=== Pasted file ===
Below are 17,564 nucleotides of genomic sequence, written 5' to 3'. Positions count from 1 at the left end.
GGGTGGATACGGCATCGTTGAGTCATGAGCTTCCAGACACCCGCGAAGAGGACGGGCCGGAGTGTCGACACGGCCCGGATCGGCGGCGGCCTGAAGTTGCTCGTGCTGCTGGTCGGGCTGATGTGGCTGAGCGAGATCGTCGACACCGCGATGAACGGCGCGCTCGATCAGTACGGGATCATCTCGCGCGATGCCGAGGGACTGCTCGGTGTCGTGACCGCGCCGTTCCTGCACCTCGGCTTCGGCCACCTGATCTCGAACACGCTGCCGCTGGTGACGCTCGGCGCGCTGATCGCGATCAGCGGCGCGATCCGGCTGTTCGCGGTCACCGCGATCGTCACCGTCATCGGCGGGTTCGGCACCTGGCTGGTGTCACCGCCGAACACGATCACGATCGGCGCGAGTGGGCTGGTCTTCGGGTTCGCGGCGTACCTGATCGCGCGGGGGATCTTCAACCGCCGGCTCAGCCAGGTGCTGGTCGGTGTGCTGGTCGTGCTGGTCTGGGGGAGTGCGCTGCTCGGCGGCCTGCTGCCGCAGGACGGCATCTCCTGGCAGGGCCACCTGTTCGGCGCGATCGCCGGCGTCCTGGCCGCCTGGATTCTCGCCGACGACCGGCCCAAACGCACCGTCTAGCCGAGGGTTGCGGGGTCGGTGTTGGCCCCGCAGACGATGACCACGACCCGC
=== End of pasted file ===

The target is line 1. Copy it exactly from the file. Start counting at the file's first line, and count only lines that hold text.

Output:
Below are 17,564 nucleotides of genomic sequence, written 5' to 3'. Positions count from 1 at the left end.